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Do Insiders Own Lots Of Shares In Live Ventures Incorporated (NASDAQ:LIVE)?

·4 min read

The big shareholder groups in Live Ventures Incorporated (NASDAQ:LIVE) have power over the company. Generally speaking, as a company grows, institutions will increase their ownership. Conversely, insiders often decrease their ownership over time. I quite like to see at least a little bit of insider ownership. As Charlie Munger said 'Show me the incentive and I will show you the outcome.

Live Ventures is not a large company by global standards. It has a market capitalization of US$101m, which means it wouldn't have the attention of many institutional investors. Taking a look at our data on the ownership groups (below), it seems that institutions are noticeable on the share registry. We can zoom in on the different ownership groups, to learn more about Live Ventures.

View our latest analysis for Live Ventures

ownership-breakdown
ownership-breakdown

What Does The Institutional Ownership Tell Us About Live Ventures?

Institutions typically measure themselves against a benchmark when reporting to their own investors, so they often become more enthusiastic about a stock once it's included in a major index. We would expect most companies to have some institutions on the register, especially if they are growing.

As you can see, institutional investors have a fair amount of stake in Live Ventures. This suggests some credibility amongst professional investors. But we can't rely on that fact alone since institutions make bad investments sometimes, just like everyone does. When multiple institutions own a stock, there's always a risk that they are in a 'crowded trade'. When such a trade goes wrong, multiple parties may compete to sell stock fast. This risk is higher in a company without a history of growth. You can see Live Ventures' historic earnings and revenue below, but keep in mind there's always more to the story.

earnings-and-revenue-growth
earnings-and-revenue-growth

We note that hedge funds don't have a meaningful investment in Live Ventures. Looking at our data, we can see that the largest shareholder is the CEO Jon Isaac with 49% of shares outstanding. With 9.1% and 1.8% of the shares outstanding respectively, Kingston Diversified Holdings LLC and The Vanguard Group, Inc. are the second and third largest shareholders.

To make our study more interesting, we found that the top 2 shareholders have a majority ownership in the company, meaning that they are powerful enough to influence the decisions of the company.

Researching institutional ownership is a good way to gauge and filter a stock's expected performance. The same can be achieved by studying analyst sentiments. As far as we can tell there isn't analyst coverage of the company, so it is probably flying under the radar.

Insider Ownership Of Live Ventures

While the precise definition of an insider can be subjective, almost everyone considers board members to be insiders. Company management run the business, but the CEO will answer to the board, even if he or she is a member of it.

Most consider insider ownership a positive because it can indicate the board is well aligned with other shareholders. However, on some occasions too much power is concentrated within this group.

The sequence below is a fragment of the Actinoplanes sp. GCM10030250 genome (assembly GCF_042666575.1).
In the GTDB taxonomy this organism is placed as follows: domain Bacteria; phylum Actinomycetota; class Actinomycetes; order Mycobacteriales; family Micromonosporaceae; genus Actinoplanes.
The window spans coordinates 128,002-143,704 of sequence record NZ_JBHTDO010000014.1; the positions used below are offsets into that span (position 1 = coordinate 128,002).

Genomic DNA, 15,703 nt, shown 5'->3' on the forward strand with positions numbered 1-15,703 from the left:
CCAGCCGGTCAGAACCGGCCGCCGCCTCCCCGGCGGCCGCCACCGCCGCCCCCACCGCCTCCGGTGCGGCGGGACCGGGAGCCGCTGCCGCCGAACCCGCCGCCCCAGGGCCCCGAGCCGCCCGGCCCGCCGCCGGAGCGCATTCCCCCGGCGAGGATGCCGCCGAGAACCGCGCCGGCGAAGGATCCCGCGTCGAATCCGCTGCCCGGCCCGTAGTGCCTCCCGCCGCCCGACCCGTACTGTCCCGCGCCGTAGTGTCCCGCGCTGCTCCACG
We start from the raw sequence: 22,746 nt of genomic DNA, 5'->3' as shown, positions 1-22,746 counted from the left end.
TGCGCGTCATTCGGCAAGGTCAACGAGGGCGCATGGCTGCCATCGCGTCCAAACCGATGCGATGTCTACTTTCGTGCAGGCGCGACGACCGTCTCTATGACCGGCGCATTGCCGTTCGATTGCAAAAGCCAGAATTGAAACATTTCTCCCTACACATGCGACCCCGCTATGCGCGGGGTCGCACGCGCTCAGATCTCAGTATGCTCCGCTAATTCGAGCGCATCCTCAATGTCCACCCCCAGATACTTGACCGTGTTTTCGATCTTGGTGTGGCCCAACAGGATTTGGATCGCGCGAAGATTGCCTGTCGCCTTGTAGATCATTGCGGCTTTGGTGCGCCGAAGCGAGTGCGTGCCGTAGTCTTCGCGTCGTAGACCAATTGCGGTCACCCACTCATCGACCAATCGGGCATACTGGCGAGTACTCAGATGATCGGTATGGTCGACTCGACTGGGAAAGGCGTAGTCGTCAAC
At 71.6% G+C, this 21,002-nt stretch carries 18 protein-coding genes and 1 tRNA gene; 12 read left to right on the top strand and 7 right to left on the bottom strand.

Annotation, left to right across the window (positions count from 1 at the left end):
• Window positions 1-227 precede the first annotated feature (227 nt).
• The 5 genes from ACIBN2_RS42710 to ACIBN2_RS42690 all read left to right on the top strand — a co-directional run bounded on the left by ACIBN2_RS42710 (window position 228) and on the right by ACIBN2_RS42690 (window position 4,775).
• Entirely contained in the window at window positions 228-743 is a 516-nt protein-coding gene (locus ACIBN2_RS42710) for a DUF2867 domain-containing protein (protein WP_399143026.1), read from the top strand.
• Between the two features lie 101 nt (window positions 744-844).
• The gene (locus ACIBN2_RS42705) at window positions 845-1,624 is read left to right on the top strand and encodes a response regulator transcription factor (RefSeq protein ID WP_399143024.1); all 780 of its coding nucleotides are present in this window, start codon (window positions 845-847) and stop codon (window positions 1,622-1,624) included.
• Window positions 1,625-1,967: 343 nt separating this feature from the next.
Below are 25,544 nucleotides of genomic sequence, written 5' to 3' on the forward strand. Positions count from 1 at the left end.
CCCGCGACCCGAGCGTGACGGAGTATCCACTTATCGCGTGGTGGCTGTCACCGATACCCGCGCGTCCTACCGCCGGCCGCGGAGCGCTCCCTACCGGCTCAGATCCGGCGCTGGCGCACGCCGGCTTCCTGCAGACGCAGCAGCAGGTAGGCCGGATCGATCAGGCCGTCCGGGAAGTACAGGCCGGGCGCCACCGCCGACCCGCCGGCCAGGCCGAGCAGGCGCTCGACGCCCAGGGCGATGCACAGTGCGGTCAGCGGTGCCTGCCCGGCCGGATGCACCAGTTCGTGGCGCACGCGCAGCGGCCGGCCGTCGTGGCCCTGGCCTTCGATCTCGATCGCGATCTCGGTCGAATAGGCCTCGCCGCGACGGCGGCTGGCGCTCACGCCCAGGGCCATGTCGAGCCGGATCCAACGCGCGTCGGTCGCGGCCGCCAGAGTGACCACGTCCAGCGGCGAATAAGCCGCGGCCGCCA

Our information suggests that insiders own more than half of Live Ventures Incorporated. This gives them effective control of the company. That means they own US$52m worth of shares in the US$101m company. That's quite meaningful. Most would argue this is a positive, showing strong alignment with shareholders. You can click here to see if those insiders have been buying or selling.

General Public Ownership

The general public, who are usually individual investors, hold a 32% stake in Live Ventures. While this group can't necessarily call the shots, it can certainly have a real influence on how the company is run.

Private Company Ownership

It seems that Private Companies own 9.1%, of the Live Ventures stock. Private companies may be related parties. Sometimes insiders have an interest in a public company through a holding in a private company, rather than in their own capacity as an individual. While it's hard to draw any broad stroke conclusions, it is worth noting as an area for further research.

Next Steps:

It's always worth thinking about the different groups who own shares in a company. But to understand Live Ventures better, we need to consider many other factors. Consider for instance, the ever-present spectre of investment risk. We've identified 3 warning signs with Live Ventures (at least 2 which are a bit unpleasant) , and understanding them should be part of your investment process.

Of course this may not be the best stock to buy. Therefore, you may wish to see our free collection of interesting prospects boasting favorable financials.

NB: Figures in this article are calculated using data from the last twelve months, which refer to the 12-month period ending on the last date of the month the financial statement is dated. This may not be consistent with full year annual report figures.

Have feedback on this article? Concerned about the content? Get in touch with us directly. Alternatively, email editorial-team (at) simplywallst.com.

This article by Simply Wall St is general in nature. We provide commentary based on historical data and analyst forecasts only using an unbiased methodology and our articles are not intended to be financial advice. It does not constitute a recommendation to buy or sell any stock, and does not take account of your objectives, or your financial situation. We aim to bring you long-term focused analysis driven by fundamental data. Note that our analysis may not factor in the latest price-sensitive company announcements or qualitative material. Simply Wall St has no position in any stocks mentioned.

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